The State Implementation Plan (SIP) is developed to show how a state will meet the National Ambient Air Quality Standards (NAAQS) for six common pollutants, called "criteria pollutants," as set forth by the Clean Air Act.
A SIP is the accumulated record of many documents that form a blueprint and timeline for the state's plans to assure compliance with the NAAQS for criteria pollutants (carbon monoxide, sulfur dioxide, ozone, nitrogen dioxide, lead, and particulate matter), as outlined in the Clean Air Act. SIPs include, among other things, control plans, regulations, inventories of See SIP public hearing noticesemissions within the state, and transcripts of public involvement in the SIP-development process. Once approved, the SIP is enforceable by the state and EPA. For more information, see EPA's SIP webpage.
South Carolina's SIP includes the initial SIP, which was submitted to the U.S. Environmental Protection Agency (EPA) in 1972, and the accumulated record of its amendments. These amendments, going back to 1973, along with the original SIP, constitute South Carolina's SIP. Though there are many amendments, there is only one South Carolina SIP. DHEC submits amendments to the EPA, and after reviewing the revisions, the EPA publishes a proposed action, which is open for public comment in the Federal Register. Possible proposed actions include approval, disapproval, partial approval, conditional approval, and a direct final rule. Following a review of the comments, the EPA issues a final rule on the amendments. The EPA memoranda that guide the SIP review process include a 1992 memorandum and April and November 2011 memoranda. The EPA maintains approvals of all states' SIPs in the Code of Federal Regulations. South Carolina's is at 40 CFR Part 52, Approval of Implementation Plans, Subpart PP, South Carolina.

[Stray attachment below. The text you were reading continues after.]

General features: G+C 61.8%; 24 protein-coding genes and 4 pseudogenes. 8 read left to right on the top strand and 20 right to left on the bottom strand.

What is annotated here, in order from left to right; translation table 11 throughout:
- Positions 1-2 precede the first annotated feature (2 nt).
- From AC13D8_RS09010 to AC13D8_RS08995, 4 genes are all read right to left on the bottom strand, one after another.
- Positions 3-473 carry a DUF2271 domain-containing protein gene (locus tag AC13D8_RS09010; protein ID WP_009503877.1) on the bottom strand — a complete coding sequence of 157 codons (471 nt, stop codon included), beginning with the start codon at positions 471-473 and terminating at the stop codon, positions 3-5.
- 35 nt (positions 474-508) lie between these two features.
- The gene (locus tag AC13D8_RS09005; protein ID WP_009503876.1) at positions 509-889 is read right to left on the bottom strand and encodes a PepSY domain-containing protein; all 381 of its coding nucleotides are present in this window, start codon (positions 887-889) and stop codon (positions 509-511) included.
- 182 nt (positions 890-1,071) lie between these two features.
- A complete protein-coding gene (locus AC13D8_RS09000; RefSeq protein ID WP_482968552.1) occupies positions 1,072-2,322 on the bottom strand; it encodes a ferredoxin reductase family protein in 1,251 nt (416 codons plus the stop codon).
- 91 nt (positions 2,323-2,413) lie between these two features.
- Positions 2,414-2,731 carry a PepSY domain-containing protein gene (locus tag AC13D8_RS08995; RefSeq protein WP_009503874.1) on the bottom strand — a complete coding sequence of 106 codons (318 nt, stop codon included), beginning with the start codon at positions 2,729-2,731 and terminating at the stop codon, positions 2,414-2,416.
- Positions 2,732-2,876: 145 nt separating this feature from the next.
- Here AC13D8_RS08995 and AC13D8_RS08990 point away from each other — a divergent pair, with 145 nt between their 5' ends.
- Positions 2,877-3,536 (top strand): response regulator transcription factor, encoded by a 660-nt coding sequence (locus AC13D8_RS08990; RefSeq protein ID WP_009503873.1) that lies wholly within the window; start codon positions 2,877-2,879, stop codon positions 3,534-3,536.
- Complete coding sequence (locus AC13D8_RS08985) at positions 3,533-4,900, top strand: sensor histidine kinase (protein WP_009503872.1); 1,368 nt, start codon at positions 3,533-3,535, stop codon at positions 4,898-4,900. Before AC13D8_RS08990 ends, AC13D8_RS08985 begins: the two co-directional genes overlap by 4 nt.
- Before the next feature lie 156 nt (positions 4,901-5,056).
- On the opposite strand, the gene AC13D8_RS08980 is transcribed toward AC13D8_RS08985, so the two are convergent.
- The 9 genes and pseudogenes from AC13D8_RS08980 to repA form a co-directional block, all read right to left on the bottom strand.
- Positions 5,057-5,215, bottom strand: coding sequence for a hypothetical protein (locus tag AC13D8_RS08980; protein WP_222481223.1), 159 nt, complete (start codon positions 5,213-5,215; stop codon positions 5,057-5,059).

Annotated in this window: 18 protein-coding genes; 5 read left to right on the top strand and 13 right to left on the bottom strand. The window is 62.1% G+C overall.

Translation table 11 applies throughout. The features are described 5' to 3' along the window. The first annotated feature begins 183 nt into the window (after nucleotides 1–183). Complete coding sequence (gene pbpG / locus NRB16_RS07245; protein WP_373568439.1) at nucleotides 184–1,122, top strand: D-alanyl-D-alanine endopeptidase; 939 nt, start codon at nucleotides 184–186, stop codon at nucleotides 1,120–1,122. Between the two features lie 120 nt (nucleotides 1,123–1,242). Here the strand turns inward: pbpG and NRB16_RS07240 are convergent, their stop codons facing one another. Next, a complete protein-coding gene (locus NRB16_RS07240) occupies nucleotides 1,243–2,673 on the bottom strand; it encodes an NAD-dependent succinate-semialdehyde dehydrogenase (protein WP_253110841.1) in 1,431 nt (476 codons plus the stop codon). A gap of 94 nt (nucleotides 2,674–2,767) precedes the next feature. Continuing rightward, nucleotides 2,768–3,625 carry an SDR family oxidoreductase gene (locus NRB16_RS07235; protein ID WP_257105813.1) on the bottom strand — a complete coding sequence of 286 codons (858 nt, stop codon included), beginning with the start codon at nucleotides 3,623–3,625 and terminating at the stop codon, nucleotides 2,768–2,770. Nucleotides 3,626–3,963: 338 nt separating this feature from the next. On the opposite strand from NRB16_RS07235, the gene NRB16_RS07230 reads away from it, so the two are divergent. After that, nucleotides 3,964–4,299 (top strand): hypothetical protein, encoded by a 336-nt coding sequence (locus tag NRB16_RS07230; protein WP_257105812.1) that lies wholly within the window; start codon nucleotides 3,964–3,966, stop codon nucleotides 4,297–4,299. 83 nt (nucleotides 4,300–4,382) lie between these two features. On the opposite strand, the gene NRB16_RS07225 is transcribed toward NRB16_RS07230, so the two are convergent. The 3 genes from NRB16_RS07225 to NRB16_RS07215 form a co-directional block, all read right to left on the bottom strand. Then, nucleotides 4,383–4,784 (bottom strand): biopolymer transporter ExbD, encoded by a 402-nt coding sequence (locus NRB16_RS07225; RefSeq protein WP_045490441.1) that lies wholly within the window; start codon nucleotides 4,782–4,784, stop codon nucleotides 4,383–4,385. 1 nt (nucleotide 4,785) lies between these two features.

View the complete SIP History and if you have questions regarding the South Carolina SIP and its history, contact Mary Peyton Wall, Manager of the Regulation and SIP Management Section by email or phone at (803) 898-4064.
What's in the SIP?
Several individual elements can make up the state's complete "SIP." There are many different components of the SIP, including:
Infrastructure State Implementation Plan (SIP)
Sections 110(a)(1) and (2) of the Clean Air Act require all states to submit plan elements to provide for the implementation, maintenance, and enforcement of the NAAQS. Sections 110(a)(1) and (2) further require states to address basic SIP requirements, including but not limited to the following elements: emissions limits and other control measures, ambient air quality monitoring, a program for the enforcement of control measures, adequate resources to implement the SIP, and public notification and government consultation. These elements are commonly called "infrastructure" elements of the SIP. Section 110(a) requires states to submit SIP revisions within three (3) years after promulgation of a new or revised NAAQS. These SIP amendments essentially certify to EPA that the state has the elements in place to allow it to continue to maintain the NAAQS.
The first NAAQS for which EPA required an infrastructure SIP certification was the 1997 Ozone NAAQS. EPA has since required infrastructure SIPs for NAAQS that have been revised.
For more information on Infrastructure SIP certifications, see EPA's Infrastructure SIP webpage.
Nonattainment SIP elements
A nonattainment plan is the specific SIP plan element designed to address a particular area in the state that has been designated as nonattainment for a standard. Once nonattainment designations take effect, the state has three years to develop a nonattainment SIP revision outlining how a particular area will attain and maintain the standards by reducing air pollutant emissions in that area.